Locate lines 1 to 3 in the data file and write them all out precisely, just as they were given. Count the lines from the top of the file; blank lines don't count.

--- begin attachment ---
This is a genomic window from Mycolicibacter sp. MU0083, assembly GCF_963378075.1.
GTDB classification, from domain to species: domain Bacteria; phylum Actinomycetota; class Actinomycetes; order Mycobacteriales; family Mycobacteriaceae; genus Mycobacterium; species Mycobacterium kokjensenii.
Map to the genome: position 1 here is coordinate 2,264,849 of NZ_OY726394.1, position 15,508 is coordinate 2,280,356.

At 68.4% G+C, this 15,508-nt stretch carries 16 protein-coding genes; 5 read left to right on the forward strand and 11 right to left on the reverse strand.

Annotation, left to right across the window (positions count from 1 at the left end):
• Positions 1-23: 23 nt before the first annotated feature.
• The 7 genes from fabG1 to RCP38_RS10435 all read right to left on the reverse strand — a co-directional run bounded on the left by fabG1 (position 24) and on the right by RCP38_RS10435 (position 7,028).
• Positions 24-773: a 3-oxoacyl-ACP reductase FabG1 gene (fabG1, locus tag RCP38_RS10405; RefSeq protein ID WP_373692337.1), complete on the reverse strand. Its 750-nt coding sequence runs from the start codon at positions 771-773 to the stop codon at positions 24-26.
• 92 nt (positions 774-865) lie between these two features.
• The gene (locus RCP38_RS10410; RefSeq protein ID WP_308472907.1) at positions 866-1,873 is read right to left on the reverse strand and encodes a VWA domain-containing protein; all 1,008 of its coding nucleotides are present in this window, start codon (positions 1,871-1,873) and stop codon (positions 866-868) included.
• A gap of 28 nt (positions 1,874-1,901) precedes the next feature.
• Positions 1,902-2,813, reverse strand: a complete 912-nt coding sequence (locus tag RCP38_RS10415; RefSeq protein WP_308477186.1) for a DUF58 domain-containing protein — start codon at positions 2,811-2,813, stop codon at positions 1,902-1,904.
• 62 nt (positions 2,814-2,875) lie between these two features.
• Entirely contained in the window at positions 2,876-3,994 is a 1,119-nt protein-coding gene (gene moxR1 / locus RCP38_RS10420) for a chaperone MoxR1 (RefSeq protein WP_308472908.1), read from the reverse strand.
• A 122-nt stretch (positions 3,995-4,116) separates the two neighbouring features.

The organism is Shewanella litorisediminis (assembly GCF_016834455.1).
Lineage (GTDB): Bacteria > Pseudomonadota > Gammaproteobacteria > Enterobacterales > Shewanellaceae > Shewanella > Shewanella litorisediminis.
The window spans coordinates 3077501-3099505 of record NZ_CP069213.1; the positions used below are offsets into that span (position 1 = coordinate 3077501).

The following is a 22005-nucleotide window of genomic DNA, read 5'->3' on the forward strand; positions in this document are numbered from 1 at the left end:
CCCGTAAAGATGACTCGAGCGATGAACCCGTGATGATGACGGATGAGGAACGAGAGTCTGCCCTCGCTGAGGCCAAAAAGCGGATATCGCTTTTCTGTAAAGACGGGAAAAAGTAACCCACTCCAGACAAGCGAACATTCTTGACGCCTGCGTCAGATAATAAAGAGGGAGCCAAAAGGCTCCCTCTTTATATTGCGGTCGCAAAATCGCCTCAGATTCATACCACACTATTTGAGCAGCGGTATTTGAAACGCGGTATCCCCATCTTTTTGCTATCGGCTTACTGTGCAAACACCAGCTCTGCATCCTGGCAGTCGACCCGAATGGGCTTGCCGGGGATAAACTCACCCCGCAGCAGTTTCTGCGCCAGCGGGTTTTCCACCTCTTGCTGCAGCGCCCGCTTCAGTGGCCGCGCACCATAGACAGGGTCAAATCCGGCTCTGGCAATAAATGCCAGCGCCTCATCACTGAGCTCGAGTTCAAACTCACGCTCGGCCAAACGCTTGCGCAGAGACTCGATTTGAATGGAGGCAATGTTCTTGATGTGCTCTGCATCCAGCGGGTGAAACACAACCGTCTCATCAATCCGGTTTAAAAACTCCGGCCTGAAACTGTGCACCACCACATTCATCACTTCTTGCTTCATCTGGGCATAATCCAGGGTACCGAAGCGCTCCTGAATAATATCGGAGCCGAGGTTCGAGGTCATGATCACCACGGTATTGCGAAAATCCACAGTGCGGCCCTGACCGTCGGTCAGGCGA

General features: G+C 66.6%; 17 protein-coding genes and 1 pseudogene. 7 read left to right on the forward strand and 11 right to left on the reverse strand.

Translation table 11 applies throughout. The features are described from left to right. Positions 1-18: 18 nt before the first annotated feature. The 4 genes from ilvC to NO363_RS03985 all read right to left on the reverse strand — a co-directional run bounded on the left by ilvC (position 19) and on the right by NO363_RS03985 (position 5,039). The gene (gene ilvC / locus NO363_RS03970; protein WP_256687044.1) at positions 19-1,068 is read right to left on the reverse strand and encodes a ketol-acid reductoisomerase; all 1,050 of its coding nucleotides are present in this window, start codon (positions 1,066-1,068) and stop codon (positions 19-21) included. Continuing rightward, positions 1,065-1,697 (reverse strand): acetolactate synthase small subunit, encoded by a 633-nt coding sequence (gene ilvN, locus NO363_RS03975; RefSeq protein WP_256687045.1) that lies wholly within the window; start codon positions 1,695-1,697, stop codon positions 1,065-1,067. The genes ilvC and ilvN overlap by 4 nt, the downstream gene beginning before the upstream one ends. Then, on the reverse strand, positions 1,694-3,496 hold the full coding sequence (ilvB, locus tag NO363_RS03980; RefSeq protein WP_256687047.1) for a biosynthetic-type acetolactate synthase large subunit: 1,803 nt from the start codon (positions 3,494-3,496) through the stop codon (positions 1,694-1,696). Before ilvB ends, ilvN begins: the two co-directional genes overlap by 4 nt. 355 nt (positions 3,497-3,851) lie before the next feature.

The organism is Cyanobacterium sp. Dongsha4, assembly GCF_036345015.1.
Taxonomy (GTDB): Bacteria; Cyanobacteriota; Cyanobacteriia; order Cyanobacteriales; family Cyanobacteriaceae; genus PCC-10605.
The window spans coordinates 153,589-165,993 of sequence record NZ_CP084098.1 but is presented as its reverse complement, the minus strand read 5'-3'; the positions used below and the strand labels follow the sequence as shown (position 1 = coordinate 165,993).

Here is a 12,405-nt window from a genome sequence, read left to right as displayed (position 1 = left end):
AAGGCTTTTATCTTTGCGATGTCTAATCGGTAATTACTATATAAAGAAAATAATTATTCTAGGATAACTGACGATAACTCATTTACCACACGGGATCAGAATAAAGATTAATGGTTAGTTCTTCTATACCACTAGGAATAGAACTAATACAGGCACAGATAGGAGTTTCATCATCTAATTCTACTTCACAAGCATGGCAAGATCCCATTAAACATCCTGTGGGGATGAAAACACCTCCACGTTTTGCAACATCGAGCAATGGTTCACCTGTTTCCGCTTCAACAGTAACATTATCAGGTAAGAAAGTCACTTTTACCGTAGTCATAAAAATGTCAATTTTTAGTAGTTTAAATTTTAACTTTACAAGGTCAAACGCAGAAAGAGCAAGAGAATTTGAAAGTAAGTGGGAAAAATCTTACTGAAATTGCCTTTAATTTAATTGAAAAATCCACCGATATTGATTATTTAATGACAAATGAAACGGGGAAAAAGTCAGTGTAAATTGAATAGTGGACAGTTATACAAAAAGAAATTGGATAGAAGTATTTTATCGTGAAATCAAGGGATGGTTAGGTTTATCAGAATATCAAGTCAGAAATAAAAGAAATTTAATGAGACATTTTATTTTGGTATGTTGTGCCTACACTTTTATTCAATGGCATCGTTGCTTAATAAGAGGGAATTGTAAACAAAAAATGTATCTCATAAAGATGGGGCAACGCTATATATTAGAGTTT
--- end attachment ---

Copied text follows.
This is a genomic window from Mycolicibacter sp. MU0083, assembly GCF_963378075.1.
GTDB classification, from domain to species: domain Bacteria; phylum Actinomycetota; class Actinomycetes; order Mycobacteriales; family Mycobacteriaceae; genus Mycobacterium; species Mycobacterium kokjensenii.
Map to the genome: position 1 here is coordinate 2,264,849 of NZ_OY726394.1, position 15,508 is coordinate 2,280,356.